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dpack

spaying ?

we have decided to get ki done cos there are too many pups and it is a long term bonus for lady dogs (tumours, pyometra etc)and a lot less mess n bother for us twice a year

salukis have a fairly low tumour risk and a moderate pyo risk from the few studies that include them

as cut and scoop the lot seems to have greater "trauma"than keyhole ovary only surgery which reduces tumors and stops seasons it seems sensible to go for that.

what do you folk think?
iaf

My dog was done earlier this year; I think it was more traumatic for me than her!

If you have a good vet there should be no issue.
NorthernMonkeyGirl

Honestly I wasn't aware that you could just have the ovaries out. Although with pyometra being a womb infection, would leaving the womb in leave the risk the same?

Mine was mature (6 or 7 years) when I had her done, I was a little worried about the incision wound because I'd never seen one healing before, and she took a week or two to start bouncing around again (rather than a young dog who is expected to be boinging around within a few days).

After 7 months I haven't noticed any adverse effects (hairloss, weight gain, character change, whatever else they say) and she still enjoys flirting with the boys Rolling Eyes
Treacodactyl

I would be very reluctant to get another bitch spayed after having to rush ours to a different emergency vet with blood pouring from the wound the original vet sent her home with. Confused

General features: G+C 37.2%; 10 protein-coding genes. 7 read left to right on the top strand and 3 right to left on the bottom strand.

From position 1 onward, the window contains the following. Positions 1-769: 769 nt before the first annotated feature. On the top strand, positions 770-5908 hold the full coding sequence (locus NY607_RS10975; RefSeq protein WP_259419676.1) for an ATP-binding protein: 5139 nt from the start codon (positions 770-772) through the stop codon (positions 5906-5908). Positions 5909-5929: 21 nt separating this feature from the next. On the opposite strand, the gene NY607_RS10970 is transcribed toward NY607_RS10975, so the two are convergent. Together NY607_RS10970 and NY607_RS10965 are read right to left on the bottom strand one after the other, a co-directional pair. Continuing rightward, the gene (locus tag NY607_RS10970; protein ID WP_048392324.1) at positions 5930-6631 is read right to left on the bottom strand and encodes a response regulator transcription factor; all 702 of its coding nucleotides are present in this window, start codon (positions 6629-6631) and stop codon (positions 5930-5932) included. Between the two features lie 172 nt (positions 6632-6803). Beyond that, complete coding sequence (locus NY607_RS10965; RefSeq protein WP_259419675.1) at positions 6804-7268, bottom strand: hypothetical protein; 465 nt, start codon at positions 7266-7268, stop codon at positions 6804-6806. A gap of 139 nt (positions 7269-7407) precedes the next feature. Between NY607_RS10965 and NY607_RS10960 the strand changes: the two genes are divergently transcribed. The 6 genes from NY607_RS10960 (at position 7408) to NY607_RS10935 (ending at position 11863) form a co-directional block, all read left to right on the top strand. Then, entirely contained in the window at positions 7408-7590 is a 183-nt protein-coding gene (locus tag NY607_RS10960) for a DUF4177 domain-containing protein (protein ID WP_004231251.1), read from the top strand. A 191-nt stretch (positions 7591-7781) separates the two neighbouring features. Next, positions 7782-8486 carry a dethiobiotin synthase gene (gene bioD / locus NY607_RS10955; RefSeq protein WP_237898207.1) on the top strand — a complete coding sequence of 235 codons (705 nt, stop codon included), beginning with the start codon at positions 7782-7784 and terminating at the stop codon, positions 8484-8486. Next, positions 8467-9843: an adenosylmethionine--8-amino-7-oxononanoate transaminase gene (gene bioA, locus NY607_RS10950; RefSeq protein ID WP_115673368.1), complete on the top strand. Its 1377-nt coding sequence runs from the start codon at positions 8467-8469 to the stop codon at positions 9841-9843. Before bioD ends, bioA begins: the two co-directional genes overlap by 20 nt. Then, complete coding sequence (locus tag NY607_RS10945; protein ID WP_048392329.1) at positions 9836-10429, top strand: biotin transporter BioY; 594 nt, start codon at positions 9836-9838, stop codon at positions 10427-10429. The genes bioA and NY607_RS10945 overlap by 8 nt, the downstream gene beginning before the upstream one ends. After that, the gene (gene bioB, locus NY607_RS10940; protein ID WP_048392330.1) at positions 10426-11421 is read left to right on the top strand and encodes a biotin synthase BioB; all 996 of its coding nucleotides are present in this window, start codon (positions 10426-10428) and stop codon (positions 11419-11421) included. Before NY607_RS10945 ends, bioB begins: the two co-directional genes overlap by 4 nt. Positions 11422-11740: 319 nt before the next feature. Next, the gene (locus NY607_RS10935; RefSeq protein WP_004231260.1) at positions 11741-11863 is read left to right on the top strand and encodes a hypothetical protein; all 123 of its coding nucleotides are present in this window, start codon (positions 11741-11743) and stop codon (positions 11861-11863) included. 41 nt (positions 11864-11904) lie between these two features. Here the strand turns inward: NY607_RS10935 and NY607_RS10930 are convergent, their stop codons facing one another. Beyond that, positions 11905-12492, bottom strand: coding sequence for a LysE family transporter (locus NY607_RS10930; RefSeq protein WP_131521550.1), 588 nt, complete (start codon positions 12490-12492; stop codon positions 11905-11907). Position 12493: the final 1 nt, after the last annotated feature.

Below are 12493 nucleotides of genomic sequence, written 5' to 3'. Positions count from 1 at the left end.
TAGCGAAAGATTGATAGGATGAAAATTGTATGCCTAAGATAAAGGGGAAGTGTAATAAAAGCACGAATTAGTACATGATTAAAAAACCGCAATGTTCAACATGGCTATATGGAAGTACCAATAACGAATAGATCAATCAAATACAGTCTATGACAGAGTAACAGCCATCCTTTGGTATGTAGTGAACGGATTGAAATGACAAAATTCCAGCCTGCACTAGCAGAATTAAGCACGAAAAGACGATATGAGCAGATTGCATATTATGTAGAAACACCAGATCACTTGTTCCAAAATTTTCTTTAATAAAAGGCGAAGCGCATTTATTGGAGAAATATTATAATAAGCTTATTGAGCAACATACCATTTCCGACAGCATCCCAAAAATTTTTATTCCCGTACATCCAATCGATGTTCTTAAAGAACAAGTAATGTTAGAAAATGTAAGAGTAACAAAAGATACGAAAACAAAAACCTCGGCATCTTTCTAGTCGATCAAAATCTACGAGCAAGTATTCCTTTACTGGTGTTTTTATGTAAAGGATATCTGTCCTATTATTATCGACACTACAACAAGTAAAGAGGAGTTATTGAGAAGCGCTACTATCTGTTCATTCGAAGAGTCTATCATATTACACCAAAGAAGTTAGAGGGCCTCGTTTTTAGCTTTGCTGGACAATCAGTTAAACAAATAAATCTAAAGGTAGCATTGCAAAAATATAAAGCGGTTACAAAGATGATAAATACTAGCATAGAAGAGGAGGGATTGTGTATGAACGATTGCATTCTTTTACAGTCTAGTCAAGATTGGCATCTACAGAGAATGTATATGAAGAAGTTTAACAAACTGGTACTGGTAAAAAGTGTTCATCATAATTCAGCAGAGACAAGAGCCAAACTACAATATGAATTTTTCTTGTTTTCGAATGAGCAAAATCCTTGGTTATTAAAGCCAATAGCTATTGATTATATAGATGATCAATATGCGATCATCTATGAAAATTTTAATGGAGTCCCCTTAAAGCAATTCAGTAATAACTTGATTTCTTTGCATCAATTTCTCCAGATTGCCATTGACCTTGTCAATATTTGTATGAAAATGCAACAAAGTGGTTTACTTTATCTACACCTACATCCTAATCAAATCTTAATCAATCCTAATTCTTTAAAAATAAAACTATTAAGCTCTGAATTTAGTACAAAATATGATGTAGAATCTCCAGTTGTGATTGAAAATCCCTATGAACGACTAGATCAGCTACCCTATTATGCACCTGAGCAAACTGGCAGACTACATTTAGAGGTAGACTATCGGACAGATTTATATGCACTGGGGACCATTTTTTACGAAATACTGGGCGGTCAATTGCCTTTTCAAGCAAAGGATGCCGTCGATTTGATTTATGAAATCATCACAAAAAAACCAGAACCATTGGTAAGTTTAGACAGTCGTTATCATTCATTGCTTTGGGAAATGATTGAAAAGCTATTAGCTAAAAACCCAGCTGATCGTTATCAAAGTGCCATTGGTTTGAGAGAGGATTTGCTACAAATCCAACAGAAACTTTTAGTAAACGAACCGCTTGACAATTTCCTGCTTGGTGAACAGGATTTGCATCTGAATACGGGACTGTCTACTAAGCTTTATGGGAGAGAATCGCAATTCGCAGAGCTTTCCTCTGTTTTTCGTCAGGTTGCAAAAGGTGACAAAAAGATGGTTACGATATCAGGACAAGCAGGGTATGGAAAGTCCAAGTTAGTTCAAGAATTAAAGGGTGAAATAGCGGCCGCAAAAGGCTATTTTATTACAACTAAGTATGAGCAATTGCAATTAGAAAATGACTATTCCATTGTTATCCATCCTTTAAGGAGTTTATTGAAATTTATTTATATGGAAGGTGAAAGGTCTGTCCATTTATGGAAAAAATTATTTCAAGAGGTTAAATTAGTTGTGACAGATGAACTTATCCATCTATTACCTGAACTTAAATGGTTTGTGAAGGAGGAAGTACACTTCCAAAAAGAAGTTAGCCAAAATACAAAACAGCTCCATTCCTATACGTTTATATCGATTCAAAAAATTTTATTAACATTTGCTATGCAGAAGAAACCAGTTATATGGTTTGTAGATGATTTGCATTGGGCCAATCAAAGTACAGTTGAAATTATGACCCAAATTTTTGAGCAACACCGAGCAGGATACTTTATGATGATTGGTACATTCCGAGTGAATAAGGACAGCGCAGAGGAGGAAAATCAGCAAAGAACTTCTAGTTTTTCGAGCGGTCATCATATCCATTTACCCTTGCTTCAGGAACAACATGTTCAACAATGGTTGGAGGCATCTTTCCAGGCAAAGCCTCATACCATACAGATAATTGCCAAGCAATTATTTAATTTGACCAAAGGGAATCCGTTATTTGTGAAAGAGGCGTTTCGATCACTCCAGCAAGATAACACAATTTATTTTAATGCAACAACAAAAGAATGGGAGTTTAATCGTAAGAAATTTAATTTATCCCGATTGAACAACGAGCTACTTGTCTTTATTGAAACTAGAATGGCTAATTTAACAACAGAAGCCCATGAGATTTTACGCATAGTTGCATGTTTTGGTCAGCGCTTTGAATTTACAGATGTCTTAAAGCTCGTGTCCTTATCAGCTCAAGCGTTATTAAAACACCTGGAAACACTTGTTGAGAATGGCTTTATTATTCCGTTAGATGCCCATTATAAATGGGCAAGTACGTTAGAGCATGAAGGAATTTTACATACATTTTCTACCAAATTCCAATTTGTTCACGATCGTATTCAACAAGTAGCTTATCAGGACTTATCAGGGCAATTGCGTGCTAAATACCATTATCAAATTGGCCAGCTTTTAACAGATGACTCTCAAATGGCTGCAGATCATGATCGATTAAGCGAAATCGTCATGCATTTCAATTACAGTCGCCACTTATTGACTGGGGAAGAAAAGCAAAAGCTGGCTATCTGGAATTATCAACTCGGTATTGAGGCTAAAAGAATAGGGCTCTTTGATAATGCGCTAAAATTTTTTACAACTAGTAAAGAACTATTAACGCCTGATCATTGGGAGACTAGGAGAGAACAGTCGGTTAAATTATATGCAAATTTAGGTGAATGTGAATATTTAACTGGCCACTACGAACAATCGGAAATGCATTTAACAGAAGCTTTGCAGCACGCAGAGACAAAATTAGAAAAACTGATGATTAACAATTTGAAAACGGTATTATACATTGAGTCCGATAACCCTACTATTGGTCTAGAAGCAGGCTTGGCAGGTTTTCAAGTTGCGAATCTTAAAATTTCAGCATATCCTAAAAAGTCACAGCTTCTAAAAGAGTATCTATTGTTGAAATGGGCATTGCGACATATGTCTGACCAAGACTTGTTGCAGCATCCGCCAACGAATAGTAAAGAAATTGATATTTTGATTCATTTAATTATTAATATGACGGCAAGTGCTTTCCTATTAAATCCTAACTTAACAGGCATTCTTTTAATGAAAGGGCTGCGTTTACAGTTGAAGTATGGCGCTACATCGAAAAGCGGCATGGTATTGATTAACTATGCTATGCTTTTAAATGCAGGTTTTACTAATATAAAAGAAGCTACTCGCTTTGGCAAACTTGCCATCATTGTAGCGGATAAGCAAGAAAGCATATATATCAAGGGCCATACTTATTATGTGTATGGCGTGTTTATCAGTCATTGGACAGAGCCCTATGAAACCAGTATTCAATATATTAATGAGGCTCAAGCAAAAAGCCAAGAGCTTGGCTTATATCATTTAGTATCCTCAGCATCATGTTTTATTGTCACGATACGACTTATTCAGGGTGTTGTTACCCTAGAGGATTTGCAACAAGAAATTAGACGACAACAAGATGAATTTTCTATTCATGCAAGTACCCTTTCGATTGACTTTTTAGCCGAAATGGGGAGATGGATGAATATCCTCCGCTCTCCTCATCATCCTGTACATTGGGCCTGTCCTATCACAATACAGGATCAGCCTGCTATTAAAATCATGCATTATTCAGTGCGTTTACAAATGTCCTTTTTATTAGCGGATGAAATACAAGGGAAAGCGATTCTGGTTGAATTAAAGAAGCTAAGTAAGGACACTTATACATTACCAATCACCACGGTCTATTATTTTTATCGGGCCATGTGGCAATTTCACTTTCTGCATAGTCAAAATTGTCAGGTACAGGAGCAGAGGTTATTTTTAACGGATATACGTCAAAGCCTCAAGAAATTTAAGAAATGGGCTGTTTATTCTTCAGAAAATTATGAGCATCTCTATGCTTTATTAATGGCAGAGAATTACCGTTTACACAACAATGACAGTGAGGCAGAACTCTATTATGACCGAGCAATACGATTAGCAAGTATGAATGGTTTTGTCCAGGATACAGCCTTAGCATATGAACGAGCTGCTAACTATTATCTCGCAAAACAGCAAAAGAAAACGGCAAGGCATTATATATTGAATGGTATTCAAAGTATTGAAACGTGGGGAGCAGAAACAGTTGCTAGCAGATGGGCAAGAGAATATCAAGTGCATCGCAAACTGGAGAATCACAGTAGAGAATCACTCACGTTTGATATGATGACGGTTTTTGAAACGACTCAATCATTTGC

Lloyd

As with NMG, if you have a good vet, it is a good idea to cut and scoop and get it all out. Probably cheaper in the overall longer term picture too.
sueshells

Had my girl done earlier this year, aged 8 and for medical reasons. (She had an infection that wasn't clearing up). Full op - everything out. Apart from being woozy the day I collected her she had no ill effects whatsoever and healed amazingly quickly. She didn't bother her stitches or even seem to notice that she had a wound on her stomach. I suppose it really does depend on the vet - ours have always been excellent. Our dogs, all of which have had ops for various things, from teeth problems to grass seeds to mammary tumours, have never had any adverse outcomes.

(With grateful thanks to the Vet Centre, Maids Moreton).
iaf

Mine doesn't flirt but she does try to hump her bed Rolling Eyes
joanne

Having lost my beloved Mog last year to a closed pyometra, I'd definitely have her done if you aren't intending to breed from her. I would have the womb removed as well
evie2

We've always had our bitches spayed with no problems, for one of them it was a must as she would just stand around crying and making a mess. We weren't going to have our collie Mist spayed until she'd had a litter however after the trauma of almost loosing our moggy Bramble because of retained placentas and a dead unborn kitten, leaving us with a 620.00 bill we're reconsidering.
Treacodactyl

Mine doesn't flirt but she does try to hump her bed Rolling Eyes


Ours gives her bed a very thorough seeing to after dinner, and she has been done. (No idea why a bitch would do such a thing, anyone know)?
NorthernMonkeyGirl

Mine doesn't flirt but she does try to hump her bed Rolling Eyes


Ours gives her bed a very thorough seeing to after dinner, and she has been done. (No idea why a bitch would do such a thing, anyone know)?

Bed getting all uppity and needed putting back in its place? Laughing
gregotyn

I have had 2 bitches, both were been spayed due to pyometre, and both luckily lived, to a good age, 13, due mainly to good vets; don't hesitate if you are not intending to breed. Less hassle all round, no 'wrong' time and no bloody nuisance dogs giving grief at the gate or nearer if they could be!
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